Yair, Gad. “The Germans: Cultural Trauma and the Israeli Habitus.” American Journal of Cultural Sociology 3.2 (2015): 254-79.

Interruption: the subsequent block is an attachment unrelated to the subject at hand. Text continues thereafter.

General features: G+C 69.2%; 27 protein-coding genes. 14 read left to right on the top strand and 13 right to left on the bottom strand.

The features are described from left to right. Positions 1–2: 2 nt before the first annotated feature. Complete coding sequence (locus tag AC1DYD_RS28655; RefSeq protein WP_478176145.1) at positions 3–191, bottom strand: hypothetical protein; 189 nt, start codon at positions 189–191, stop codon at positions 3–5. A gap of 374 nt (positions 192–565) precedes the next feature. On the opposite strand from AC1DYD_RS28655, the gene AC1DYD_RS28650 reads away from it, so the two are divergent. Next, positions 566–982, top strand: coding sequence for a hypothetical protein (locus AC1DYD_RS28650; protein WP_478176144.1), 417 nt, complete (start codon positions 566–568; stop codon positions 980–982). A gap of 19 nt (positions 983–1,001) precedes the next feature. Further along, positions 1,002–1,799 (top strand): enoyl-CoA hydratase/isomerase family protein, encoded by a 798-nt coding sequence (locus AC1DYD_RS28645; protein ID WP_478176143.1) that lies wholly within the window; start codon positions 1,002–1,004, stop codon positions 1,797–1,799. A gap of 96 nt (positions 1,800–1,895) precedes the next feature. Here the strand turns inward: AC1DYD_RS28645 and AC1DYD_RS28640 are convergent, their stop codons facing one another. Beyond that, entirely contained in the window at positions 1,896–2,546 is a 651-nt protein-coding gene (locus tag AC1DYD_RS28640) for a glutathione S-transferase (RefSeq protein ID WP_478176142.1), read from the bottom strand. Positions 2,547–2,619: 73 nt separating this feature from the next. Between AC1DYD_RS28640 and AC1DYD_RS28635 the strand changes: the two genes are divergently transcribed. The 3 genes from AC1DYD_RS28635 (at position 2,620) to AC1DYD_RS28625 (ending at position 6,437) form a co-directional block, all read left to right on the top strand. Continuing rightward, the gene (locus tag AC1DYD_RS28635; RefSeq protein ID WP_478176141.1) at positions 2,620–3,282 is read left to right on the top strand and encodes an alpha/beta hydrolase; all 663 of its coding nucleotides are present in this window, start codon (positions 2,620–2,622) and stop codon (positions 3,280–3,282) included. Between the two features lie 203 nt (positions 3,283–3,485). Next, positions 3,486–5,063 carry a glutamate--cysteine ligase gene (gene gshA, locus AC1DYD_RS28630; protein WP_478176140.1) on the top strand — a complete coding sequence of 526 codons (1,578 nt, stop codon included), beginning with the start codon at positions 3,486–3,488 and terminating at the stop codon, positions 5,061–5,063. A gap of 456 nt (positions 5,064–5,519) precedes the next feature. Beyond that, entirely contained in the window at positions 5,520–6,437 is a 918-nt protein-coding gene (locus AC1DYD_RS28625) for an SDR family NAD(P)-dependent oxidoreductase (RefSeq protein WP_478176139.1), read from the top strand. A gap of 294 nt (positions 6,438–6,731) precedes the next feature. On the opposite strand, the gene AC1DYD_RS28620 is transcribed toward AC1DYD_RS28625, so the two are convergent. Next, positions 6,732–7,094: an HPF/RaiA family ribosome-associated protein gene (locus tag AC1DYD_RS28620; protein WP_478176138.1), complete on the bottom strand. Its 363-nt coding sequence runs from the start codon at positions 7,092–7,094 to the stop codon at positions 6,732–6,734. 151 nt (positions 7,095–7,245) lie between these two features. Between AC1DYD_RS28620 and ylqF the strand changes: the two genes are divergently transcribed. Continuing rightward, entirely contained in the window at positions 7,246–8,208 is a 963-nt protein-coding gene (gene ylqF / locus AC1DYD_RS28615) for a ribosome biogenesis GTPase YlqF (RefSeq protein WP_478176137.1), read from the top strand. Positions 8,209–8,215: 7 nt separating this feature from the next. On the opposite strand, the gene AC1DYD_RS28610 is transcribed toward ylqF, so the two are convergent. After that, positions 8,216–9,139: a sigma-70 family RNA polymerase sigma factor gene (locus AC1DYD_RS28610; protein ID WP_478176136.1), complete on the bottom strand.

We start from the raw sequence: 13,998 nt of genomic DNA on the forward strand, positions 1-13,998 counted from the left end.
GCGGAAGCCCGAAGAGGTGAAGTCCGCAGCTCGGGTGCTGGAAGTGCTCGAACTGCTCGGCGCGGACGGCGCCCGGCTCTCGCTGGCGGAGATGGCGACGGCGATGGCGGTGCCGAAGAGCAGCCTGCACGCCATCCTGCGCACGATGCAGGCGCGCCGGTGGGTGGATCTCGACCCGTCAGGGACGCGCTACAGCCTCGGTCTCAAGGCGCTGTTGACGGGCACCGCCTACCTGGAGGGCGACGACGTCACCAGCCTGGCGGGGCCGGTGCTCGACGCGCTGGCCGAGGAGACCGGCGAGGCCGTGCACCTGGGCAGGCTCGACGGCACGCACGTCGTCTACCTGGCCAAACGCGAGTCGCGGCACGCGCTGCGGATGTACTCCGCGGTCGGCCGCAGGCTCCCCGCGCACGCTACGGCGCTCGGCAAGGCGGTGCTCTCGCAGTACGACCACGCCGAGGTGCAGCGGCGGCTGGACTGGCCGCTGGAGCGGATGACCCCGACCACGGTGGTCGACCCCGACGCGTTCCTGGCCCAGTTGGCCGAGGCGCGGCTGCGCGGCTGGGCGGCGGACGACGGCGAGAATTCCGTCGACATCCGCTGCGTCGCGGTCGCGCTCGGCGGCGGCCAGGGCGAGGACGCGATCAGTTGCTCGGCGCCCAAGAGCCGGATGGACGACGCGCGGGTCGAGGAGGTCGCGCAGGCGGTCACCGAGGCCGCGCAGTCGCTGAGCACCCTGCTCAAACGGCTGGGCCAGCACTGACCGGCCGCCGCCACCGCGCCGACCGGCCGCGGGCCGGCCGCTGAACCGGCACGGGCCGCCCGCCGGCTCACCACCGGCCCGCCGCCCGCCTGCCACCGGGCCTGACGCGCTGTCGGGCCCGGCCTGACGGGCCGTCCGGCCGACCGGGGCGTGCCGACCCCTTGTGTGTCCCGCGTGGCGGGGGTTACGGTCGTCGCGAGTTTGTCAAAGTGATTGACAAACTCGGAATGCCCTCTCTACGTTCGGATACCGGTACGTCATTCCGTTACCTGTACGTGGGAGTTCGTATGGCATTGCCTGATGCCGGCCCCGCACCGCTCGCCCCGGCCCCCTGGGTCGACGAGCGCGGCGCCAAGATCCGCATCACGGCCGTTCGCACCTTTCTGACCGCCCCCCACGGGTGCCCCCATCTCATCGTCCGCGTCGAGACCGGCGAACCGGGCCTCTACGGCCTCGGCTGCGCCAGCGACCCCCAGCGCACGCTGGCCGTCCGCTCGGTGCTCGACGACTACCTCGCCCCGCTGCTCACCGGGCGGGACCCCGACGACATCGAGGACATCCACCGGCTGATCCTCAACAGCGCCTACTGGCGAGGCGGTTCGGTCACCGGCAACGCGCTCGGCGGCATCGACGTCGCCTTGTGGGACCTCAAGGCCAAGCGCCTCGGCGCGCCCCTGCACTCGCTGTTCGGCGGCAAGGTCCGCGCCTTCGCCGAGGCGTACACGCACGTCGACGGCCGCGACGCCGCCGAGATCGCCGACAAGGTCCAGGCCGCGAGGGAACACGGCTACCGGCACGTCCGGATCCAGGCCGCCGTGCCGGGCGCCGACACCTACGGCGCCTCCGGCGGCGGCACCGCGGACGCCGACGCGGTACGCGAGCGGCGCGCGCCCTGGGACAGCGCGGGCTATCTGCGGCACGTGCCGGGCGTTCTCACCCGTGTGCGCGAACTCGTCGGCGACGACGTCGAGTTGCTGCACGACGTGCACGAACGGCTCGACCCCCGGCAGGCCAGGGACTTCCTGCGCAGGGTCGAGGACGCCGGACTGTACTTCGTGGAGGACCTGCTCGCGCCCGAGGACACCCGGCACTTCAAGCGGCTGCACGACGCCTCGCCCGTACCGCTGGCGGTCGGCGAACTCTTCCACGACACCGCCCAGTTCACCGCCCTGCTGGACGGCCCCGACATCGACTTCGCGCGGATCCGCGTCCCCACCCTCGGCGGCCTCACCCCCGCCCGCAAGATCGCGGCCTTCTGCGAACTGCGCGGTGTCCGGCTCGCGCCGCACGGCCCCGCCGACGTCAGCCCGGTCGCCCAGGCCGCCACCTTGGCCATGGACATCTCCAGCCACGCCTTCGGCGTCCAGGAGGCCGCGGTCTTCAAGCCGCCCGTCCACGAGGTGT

This article reports results from a qualitative study of Israelis living in Germany, focusing on their traumatized national habitus. The study is based on 80 in-depth interviews and on replies of more than 100 respondents to an online questionnaire. The present article focuses on one specific aspect of the Israeli traumatized habitus: ‘the wounded eye and the scratched ear’. Specifically, it explores the ways by which the trauma of the Holocaust is inscribed in Israeli senses. It details how respondents’ eyes, ears and thoughts are activated by German mundane episodes, linking day-to-day experiences to the trauma of the Holocaust. Trains, suspect on-boarding Israelis, might end up in Auschwitz; snow brings up associations of the death marches; old people are perceived as Gestapo officers; and contemporary child-rearing practices ‘explain’ to Israelis the obedience and collaboration of ordinary Germans with the Third Reich. Using thick description from the interviews I expose the suspicious Israeli habitus – which always looks for ‘signs’ that might explain what happened in Germany 80 years ago.